The Girl with the Perfectly Smooth Body

Julian Castronovo

There was a girl with a body that was perfectly smooth. She had holes for her mouth and nose and ears but she was otherwise completely seamless like a plastic doll. In those days people knew better than to interfere with things they didn’t understand and so the girl was for the most part left alone. She lived in a mountain village in China where many of the structures had been built in the style of Louis XIV. Here she remained a secret to the world. She had a happy childhood and a loving family. As she grew older, however, she became very beautiful. She had long black hair and skin the color of raw milk and glassy little eyes that would dart about like minnows.

Word of the girl’s beauty quickly spread and men came from all over in search of her. They had, of course, heard rumors that the girl was without blemish, navel, genitals; that in place of any orifice she had only perfect unbroken skin. Though her seamlessness presented an impossibility, as it were, of fornication, it nonetheless cannot be ignored that it was primarily this very quality which so compelled the prurient desires of men. These dissipated suitors arrived in the little village like flies to rotting fruit. Each approached the girl and enumerated his financial and emotional resources in hopes of being chosen. In her diary the girl took detailed notes of these encounters; it is indeed from this small worn document, long sealed by a heart-shaped lock, that much of our still-incomplete knowledge of the girl has been derived.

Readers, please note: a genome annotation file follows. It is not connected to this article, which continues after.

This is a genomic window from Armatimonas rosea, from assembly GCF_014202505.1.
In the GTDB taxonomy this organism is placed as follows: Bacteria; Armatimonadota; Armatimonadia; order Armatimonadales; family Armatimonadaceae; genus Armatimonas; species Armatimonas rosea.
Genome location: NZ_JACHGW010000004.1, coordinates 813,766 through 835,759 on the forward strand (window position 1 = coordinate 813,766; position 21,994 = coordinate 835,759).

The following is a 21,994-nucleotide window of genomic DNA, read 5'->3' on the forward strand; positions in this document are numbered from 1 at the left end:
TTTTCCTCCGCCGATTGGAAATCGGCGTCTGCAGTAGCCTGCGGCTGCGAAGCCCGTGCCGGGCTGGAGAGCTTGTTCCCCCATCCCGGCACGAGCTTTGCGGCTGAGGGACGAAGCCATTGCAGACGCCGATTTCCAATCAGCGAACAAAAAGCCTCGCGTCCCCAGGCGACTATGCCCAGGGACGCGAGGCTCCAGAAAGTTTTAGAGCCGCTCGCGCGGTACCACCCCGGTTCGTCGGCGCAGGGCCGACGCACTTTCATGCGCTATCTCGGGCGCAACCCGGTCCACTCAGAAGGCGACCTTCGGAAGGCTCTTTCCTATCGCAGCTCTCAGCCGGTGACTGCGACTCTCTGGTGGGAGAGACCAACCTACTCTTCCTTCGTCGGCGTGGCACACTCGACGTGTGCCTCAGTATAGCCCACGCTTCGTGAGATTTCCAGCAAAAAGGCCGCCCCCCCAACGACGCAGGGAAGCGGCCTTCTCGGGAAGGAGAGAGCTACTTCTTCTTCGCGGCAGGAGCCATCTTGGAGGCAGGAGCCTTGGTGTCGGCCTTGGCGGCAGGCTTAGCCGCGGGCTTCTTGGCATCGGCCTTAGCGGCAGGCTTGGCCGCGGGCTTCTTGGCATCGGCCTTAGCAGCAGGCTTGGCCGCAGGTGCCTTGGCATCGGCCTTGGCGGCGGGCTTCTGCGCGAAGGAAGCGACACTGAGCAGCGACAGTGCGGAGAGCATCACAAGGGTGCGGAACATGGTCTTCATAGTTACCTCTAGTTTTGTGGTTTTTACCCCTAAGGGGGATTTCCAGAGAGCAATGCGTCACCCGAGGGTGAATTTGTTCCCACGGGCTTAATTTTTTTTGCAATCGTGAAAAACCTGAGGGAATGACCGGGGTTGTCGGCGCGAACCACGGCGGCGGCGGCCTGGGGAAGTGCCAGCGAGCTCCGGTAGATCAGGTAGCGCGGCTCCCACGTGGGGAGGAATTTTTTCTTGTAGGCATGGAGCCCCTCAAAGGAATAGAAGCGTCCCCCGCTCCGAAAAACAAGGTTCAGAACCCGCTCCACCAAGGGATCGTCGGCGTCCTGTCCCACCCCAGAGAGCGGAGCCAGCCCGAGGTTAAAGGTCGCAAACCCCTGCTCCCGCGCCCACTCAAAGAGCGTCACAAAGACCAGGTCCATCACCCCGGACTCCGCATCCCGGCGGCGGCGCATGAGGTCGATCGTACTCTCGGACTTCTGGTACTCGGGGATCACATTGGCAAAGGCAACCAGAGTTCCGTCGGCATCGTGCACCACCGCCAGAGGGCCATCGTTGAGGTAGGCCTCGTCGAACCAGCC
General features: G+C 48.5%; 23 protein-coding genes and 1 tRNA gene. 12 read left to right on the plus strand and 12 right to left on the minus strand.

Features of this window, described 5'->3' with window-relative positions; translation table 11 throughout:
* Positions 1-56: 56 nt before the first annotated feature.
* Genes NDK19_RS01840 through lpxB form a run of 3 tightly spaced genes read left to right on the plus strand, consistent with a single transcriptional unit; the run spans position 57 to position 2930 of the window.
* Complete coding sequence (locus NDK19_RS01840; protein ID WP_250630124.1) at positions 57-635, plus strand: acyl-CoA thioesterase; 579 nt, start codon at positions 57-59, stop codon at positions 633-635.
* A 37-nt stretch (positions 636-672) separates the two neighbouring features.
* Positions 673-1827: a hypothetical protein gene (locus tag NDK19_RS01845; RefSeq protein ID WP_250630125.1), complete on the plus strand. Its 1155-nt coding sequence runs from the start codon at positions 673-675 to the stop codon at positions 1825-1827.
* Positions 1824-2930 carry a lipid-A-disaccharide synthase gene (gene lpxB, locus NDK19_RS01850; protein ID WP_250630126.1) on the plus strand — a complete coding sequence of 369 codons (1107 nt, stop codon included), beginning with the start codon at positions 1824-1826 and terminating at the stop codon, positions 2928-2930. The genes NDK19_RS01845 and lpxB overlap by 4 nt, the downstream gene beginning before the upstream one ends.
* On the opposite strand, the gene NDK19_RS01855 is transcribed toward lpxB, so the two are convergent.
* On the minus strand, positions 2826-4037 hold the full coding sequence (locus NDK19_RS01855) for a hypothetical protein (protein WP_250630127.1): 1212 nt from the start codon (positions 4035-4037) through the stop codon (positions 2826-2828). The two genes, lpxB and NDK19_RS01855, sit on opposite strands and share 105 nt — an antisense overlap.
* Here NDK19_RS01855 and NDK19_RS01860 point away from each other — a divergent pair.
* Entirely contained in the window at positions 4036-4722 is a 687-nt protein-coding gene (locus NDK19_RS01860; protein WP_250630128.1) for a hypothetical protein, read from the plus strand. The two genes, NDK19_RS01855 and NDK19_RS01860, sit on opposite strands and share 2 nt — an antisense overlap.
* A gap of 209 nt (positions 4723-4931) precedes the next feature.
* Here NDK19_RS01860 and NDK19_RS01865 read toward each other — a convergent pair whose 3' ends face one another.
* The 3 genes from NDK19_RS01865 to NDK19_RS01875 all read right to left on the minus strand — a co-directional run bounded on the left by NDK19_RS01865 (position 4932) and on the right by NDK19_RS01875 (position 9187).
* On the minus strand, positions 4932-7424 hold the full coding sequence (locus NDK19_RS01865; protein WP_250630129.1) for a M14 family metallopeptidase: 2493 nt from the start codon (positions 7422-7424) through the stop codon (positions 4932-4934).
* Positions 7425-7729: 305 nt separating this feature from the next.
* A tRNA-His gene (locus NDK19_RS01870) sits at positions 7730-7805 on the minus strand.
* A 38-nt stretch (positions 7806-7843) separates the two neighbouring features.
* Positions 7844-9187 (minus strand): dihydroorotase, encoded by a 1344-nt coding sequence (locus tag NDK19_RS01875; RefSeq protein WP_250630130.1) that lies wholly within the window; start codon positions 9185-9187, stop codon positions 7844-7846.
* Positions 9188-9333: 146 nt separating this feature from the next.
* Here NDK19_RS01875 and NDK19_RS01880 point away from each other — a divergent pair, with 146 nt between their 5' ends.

And though the gaps in the narrative remain numerous, still we can say with relative certainty: In her lifetime the smooth girl had three lovers. The first— indeed the richest of all her initial suitors— was an industrialist. He owned a pit mine in Tibet and gave the girl lots of gifts and precious stones. He was building too a vast, beautiful highway across the forsaken region; one day he brought the girl deep into the cold desert to see the point at which his unfinished band of asphalt abruptly ended. There at what seemed the exact middle of the world the girl with the perfectly smooth body sipped on her bubble tea and listened to the howling of wind. Behind her the industrialist compulsively muttered to himself and thumbed his ivory penknife. The girl knew she could not spend her life with a man so ugly and so earnestly dedicated to principles of extraction and speculation. She was seventeen and already quite famous; she felt full of possibility and knew that she could do and get whatever she wanted. So the next day she awoke at dawn and dressed quietly in the dark and went to the airport and left. The plane rose and turned. A gentle, pleasant force pushed the girl’s head backwards into her seat.